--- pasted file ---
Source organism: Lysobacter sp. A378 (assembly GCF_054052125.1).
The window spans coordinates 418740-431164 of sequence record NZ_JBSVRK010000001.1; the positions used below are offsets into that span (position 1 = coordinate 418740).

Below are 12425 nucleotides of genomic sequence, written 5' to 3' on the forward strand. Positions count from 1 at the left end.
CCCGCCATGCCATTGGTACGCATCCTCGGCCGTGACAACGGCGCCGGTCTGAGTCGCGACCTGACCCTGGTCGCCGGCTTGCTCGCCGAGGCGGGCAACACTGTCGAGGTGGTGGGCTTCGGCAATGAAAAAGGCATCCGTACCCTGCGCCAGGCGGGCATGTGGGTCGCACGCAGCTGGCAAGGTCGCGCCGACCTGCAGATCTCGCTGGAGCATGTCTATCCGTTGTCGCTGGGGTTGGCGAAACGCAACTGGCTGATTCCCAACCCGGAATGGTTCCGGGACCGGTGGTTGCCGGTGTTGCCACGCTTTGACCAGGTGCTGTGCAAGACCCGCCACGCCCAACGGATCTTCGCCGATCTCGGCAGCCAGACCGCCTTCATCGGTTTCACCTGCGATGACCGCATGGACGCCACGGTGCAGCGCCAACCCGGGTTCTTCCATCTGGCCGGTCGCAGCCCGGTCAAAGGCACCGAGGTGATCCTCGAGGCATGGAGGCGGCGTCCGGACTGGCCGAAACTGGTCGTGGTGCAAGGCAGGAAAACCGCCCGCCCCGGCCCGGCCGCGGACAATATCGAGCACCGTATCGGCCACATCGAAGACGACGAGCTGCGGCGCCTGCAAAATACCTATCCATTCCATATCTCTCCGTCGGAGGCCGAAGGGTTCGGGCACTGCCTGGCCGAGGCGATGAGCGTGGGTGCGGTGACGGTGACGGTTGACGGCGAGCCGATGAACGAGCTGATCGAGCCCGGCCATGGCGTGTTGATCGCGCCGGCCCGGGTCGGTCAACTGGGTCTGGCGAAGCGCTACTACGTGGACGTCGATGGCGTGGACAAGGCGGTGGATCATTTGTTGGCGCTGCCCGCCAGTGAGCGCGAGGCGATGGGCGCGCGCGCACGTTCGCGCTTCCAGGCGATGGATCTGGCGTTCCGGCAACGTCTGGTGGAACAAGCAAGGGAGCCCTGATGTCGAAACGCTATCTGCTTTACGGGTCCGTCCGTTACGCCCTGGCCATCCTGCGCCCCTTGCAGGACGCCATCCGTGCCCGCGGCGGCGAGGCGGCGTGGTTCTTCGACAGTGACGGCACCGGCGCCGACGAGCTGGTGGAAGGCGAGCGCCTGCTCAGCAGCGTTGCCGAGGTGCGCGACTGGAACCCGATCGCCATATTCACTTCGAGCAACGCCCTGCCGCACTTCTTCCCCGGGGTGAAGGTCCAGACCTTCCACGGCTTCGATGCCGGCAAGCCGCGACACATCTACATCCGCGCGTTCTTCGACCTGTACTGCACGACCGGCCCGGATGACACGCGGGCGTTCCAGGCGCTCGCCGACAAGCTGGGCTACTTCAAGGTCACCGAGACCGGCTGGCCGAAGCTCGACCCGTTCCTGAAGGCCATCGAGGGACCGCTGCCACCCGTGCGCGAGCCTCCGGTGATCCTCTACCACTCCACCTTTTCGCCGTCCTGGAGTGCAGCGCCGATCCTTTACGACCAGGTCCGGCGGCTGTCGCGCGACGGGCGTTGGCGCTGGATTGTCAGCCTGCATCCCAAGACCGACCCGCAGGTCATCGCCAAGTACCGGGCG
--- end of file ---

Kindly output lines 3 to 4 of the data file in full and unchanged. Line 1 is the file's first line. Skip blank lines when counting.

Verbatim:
Below are 12425 nucleotides of genomic sequence, written 5' to 3' on the forward strand. Positions count from 1 at the left end.
CCCGCCATGCCATTGGTACGCATCCTCGGCCGTGACAACGGCGCCGGTCTGAGTCGCGACCTGACCCTGGTCGCCGGCTTGCTCGCCGAGGCGGGCAACACTGTCGAGGTGGTGGGCTTCGGCAATGAAAAAGGCATCCGTACCCTGCGCCAGGCGGGCATGTGGGTCGCACGCAGCTGGCAAGGTCGCGCCGACCTGCAGATCTCGCTGGAGCATGTCTATCCGTTGTCGCTGGGGTTGGCGAAACGCAACTGGCTGATTCCCAACCCGGAATGGTTCCGGGACCGGTGGTTGCCGGTGTTGCCACGCTTTGACCAGGTGCTGTGCAAGACCCGCCACGCCCAACGGATCTTCGCCGATCTCGGCAGCCAGACCGCCTTCATCGGTTTCACCTGCGATGACCGCATGGACGCCACGGTGCAGCGCCAACCCGGGTTCTTCCATCTGGCCGGTCGCAGCCCGGTCAAAGGCACCGAGGTGATCCTCGAGGCATGGAGGCGGCGTCCGGACTGGCCGAAACTGGTCGTGGTGCAAGGCAGGAAAACCGCCCGCCCCGGCCCGGCCGCGGACAATATCGAGCACCGTATCGGCCACATCGAAGACGACGAGCTGCGGCGCCTGCAAAATACCTATCCATTCCATATCTCTCCGTCGGAGGCCGAAGGGTTCGGGCACTGCCTGGCCGAGGCGATGAGCGTGGGTGCGGTGACGGTGACGGTTGACGGCGAGCCGATGAACGAGCTGATCGAGCCCGGCCATGGCGTGTTGATCGCGCCGGCCCGGGTCGGTCAACTGGGTCTGGCGAAGCGCTACTACGTGGACGTCGATGGCGTGGACAAGGCGGTGGATCATTTGTTGGCGCTGCCCGCCAGTGAGCGCGAGGCGATGGGCGCGCGCGCACGTTCGCGCTTCCAGGCGATGGATCTGGCGTTCCGGCAACGTCTGGTGGAACAAGCAAGGGAGCCCTGATGTCGAAACGCTATCTGCTTTACGGGTCCGTCCGTTACGCCCTGGCCATCCTGCGCCCCTTGCAGGACGCCATCCGTGCCCGCGGCGGCGAGGCGGCGTGGTTCTTCGACAGTGACGGCACCGGCGCCGACGAGCTGGTGGAAGGCGAGCGCCTGCTCAGCAGCGTTGCCGAGGTGCGCGACTGGAACCCGATCGCCATATTCACTTCGAGCAACGCCCTGCCGCACTTCTTCCCCGGGGTGAAGGTCCAGACCTTCCACGGCTTCGATGCCGGCAAGCCGCGACACATCTACATCCGCGCGTTCTTCGACCTGTACTGCACGACCGGCCCGGATGACACGCGGGCGTTCCAGGCGCTCGCCGACAAGCTGGGCTACTTCAAGGTCACCGAGACCGGCTGGCCGAAGCTCGACCCGTTCCTGAAGGCCATCGAGGGACCGCTGCCACCCGTGCGCGAGCCTCCGGTGATCCTCTACCACTCCACCTTTTCGCCGTCCTGGAGTGCAGCGCCGATCCTTTACGACCAGGTCCGGCGGCTGTCGCGCGACGGGCGTTGGCGCTGGATTGTCAGCCTGCATCCCAAGACCGACCCGCAGGTCATCGCCAAGTACCGGGCG